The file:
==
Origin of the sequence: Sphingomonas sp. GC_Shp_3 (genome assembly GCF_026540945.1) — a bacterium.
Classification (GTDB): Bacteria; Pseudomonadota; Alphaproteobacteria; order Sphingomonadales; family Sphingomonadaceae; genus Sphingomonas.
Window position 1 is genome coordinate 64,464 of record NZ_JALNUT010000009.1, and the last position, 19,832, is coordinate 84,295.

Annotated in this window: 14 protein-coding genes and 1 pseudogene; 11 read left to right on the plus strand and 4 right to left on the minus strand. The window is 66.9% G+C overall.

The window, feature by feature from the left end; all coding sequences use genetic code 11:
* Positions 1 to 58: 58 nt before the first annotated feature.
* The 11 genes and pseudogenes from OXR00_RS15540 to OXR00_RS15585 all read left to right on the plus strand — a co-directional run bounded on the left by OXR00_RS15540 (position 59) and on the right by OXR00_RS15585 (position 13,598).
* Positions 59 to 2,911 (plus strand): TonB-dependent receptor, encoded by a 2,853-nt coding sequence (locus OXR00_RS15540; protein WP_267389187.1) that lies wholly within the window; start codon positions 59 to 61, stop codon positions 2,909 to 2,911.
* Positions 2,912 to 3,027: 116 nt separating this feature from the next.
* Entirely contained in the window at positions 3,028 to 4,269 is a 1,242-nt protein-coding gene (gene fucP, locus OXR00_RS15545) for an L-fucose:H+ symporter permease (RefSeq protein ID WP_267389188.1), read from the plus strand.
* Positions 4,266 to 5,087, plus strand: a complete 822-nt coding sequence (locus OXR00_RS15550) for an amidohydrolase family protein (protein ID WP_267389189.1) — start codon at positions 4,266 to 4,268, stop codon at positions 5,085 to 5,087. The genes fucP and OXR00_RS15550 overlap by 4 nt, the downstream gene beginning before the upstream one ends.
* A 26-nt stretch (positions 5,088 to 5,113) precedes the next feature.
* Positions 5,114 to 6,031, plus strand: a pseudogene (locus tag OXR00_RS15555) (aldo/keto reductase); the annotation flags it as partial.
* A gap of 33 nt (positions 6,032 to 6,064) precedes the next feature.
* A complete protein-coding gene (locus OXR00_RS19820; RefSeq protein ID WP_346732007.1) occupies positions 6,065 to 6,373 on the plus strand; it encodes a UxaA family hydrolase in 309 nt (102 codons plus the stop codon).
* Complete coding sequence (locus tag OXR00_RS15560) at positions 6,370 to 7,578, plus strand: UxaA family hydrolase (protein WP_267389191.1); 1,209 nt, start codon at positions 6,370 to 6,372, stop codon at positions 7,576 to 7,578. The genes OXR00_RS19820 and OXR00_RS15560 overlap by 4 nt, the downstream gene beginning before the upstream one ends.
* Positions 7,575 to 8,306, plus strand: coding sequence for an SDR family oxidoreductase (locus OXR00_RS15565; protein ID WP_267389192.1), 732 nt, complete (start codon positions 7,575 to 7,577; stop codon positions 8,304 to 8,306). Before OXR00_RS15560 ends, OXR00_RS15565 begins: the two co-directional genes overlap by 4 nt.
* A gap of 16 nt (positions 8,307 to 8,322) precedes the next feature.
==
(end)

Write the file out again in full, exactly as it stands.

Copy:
Origin of the sequence: Sphingomonas sp. GC_Shp_3 (genome assembly GCF_026540945.1) — a bacterium.
Classification (GTDB): Bacteria; Pseudomonadota; Alphaproteobacteria; order Sphingomonadales; family Sphingomonadaceae; genus Sphingomonas.
Window position 1 is genome coordinate 64,464 of record NZ_JALNUT010000009.1, and the last position, 19,832, is coordinate 84,295.

Annotated in this window: 14 protein-coding genes and 1 pseudogene; 11 read left to right on the plus strand and 4 right to left on the minus strand. The window is 66.9% G+C overall.

The window, feature by feature from the left end; all coding sequences use genetic code 11:
* Positions 1 to 58: 58 nt before the first annotated feature.
* The 11 genes and pseudogenes from OXR00_RS15540 to OXR00_RS15585 all read left to right on the plus strand — a co-directional run bounded on the left by OXR00_RS15540 (position 59) and on the right by OXR00_RS15585 (position 13,598).
* Positions 59 to 2,911 (plus strand): TonB-dependent receptor, encoded by a 2,853-nt coding sequence (locus OXR00_RS15540; protein WP_267389187.1) that lies wholly within the window; start codon positions 59 to 61, stop codon positions 2,909 to 2,911.
* Positions 2,912 to 3,027: 116 nt separating this feature from the next.
* Entirely contained in the window at positions 3,028 to 4,269 is a 1,242-nt protein-coding gene (gene fucP, locus OXR00_RS15545) for an L-fucose:H+ symporter permease (RefSeq protein ID WP_267389188.1), read from the plus strand.
* Positions 4,266 to 5,087, plus strand: a complete 822-nt coding sequence (locus OXR00_RS15550) for an amidohydrolase family protein (protein ID WP_267389189.1) — start codon at positions 4,266 to 4,268, stop codon at positions 5,085 to 5,087. The genes fucP and OXR00_RS15550 overlap by 4 nt, the downstream gene beginning before the upstream one ends.
* A 26-nt stretch (positions 5,088 to 5,113) precedes the next feature.
* Positions 5,114 to 6,031, plus strand: a pseudogene (locus tag OXR00_RS15555) (aldo/keto reductase); the annotation flags it as partial.
* A gap of 33 nt (positions 6,032 to 6,064) precedes the next feature.
* A complete protein-coding gene (locus OXR00_RS19820; RefSeq protein ID WP_346732007.1) occupies positions 6,065 to 6,373 on the plus strand; it encodes a UxaA family hydrolase in 309 nt (102 codons plus the stop codon).
* Complete coding sequence (locus tag OXR00_RS15560) at positions 6,370 to 7,578, plus strand: UxaA family hydrolase (protein WP_267389191.1); 1,209 nt, start codon at positions 6,370 to 6,372, stop codon at positions 7,576 to 7,578. The genes OXR00_RS19820 and OXR00_RS15560 overlap by 4 nt, the downstream gene beginning before the upstream one ends.
* Positions 7,575 to 8,306, plus strand: coding sequence for an SDR family oxidoreductase (locus OXR00_RS15565; protein ID WP_267389192.1), 732 nt, complete (start codon positions 7,575 to 7,577; stop codon positions 8,304 to 8,306). Before OXR00_RS15560 ends, OXR00_RS15565 begins: the two co-directional genes overlap by 4 nt.
* A gap of 16 nt (positions 8,307 to 8,322) precedes the next feature.